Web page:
This is why you need the SE 920 | Seahorse 920 X Evergreen Cases

This is why you need the SE 920 | Seahorse 920 X Evergreen Cases

Buy Your 920 Case Here

The 920 is most-likely perfect for you, and I'll tell you why.

Psst... If you don't want to read, there's a video at the bottom.


  • IP67 Waterproof
  • Impact Resistant
  • Compliant airline's ATA-300 specifications
  • Automatic pressure equalization system
  • Wide track wheels and pull handle
  • Empty weight, 13lbs

Let’s start by acknowledging that the 920 case from Evergreen is the perfect solution for photographers and videographers. It’s large enough that you can fit everything into it, and even take stuff you don’t need (because we all love to do that when we go to a shoot). But it’s small enough to still be portable without being bothersome, and the rolling wheels are well built, meaning it rolls smoothly and silently, unlike some hard cases you can get from harbo… actually, I’ll not name names.

You can get the case with foam, dividers, or opt for the empty case. But if you’re lugging cameras and camera equipment around, I would strongly suggest the dividers and the lid organizer. The foam is great if you’re going to be checking the case in for a flight or something. It’s going to keep your equipment exactly where you place it in the case and will protect your gear from your other gear, say a battery bumping a lens, which is great because they’re gonna throw it around. If you’re the one carrying it around though, the dividers are plenty enough protection for any drops or bumps, and they’re far more customizable. In an ideal world, you’ll have the dividers for everyday use, and foam for when you want that added protection when the case may go out of your sight for a while.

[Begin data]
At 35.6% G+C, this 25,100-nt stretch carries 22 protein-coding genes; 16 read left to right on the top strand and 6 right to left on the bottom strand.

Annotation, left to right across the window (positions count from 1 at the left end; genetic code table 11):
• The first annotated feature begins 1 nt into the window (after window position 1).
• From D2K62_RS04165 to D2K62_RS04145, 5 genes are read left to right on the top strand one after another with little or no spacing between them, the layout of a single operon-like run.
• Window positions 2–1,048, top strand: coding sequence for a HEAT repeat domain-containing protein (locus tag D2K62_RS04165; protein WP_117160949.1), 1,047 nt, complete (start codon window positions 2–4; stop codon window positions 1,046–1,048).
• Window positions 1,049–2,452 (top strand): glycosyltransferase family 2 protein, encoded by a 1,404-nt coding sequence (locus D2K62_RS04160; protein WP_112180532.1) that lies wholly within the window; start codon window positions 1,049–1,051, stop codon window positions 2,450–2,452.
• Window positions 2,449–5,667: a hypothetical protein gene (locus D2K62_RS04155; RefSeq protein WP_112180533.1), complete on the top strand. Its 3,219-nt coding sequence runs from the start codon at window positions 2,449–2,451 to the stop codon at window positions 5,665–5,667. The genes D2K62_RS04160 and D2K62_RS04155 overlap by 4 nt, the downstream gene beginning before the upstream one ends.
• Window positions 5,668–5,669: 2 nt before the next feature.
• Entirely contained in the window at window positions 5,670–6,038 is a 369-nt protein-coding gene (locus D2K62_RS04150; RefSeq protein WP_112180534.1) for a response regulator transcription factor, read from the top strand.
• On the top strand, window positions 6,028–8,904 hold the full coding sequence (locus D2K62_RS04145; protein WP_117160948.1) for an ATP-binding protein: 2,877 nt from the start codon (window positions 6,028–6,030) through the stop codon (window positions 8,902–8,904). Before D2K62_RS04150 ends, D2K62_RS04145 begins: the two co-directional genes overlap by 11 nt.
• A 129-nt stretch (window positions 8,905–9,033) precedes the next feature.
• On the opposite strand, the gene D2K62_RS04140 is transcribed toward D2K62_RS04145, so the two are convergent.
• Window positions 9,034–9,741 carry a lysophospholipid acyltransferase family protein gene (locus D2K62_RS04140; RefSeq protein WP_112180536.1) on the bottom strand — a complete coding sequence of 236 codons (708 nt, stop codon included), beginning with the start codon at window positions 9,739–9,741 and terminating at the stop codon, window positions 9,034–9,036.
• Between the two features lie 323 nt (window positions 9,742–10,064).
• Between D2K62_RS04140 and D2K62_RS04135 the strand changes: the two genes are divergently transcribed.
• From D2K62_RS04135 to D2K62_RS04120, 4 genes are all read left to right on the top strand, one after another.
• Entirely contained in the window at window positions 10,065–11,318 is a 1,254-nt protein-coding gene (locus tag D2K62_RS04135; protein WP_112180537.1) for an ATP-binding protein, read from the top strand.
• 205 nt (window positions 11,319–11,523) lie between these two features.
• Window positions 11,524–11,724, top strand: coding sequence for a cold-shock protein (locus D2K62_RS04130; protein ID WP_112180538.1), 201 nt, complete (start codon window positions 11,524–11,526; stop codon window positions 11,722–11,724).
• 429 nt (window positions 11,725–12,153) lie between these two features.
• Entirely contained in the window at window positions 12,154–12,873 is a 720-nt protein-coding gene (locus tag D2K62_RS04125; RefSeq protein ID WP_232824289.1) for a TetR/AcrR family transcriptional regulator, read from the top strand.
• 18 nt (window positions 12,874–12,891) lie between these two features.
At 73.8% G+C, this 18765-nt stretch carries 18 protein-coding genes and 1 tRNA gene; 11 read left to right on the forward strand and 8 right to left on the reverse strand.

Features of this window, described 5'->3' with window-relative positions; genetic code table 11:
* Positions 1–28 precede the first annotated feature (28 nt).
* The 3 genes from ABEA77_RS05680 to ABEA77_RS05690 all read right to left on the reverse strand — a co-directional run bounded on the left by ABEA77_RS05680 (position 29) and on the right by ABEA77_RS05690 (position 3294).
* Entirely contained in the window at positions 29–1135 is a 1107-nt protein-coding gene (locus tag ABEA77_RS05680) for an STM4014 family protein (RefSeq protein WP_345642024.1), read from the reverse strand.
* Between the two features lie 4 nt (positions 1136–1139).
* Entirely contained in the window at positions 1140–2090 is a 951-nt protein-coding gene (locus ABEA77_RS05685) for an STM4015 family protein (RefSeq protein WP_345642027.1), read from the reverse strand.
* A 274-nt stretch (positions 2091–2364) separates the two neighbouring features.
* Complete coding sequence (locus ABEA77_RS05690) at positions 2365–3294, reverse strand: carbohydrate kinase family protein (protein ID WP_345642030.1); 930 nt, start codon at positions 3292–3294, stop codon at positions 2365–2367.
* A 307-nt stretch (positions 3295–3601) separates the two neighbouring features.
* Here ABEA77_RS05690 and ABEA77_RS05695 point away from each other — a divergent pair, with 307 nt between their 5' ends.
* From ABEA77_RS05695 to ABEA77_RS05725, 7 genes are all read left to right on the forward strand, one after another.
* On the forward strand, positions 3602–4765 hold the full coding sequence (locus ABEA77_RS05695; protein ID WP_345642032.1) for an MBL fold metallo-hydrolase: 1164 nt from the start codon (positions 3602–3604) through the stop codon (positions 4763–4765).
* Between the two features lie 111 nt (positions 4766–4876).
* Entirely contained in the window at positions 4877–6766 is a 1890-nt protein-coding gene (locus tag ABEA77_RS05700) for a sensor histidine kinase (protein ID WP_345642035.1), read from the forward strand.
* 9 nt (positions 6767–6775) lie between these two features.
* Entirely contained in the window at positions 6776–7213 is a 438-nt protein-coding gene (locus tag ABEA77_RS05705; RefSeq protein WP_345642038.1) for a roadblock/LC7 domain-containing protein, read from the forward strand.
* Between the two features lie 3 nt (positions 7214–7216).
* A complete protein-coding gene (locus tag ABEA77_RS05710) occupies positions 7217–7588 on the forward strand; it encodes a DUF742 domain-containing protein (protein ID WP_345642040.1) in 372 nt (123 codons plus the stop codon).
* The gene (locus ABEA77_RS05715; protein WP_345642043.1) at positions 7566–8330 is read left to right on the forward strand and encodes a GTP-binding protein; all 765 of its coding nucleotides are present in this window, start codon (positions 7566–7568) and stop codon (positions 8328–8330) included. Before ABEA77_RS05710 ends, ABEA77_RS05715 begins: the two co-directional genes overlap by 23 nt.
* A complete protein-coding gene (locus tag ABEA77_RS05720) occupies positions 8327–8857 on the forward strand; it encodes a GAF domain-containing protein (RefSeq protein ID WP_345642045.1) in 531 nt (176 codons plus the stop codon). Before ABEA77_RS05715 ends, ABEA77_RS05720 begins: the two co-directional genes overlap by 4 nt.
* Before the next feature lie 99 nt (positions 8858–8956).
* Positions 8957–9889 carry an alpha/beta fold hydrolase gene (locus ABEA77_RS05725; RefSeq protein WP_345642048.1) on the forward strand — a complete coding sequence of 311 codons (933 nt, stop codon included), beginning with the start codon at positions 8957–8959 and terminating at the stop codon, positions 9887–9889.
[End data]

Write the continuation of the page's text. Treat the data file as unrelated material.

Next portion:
The case comes in a few colors. Classic and always the most popular, black. You can’t go wrong with black, can you? A vibrant and very visible yellow, great if you’ll be near or on the ocean with the case. If you drop the yellow one in the water, you’ll be able to see it from a great distance in the event it floats away before you can get it. A cool and modern gray, for the person who doesn't follow the status quo by getting a black case, but doesn't quite want to stand out like a sore thumb by sporting the next case, and my favorite, blue. Having worked on commercial and film sets frequently, black cases are everywhere, and it’s boring now. The black is kind of necessary on sets, so that it doesn't cast any light, and helps diminish reflections, but now that I don’t work on big sets as often, it’s fun having a pop of color in my equipment! I would imagine you’ll find enjoyment in either the blue or yellow, for a refreshing color presence, in the gray, for a modern and sophisticated feel, or in the black, because you’re classic and you just like to get things done. Whatever your preference, there's one for everyone.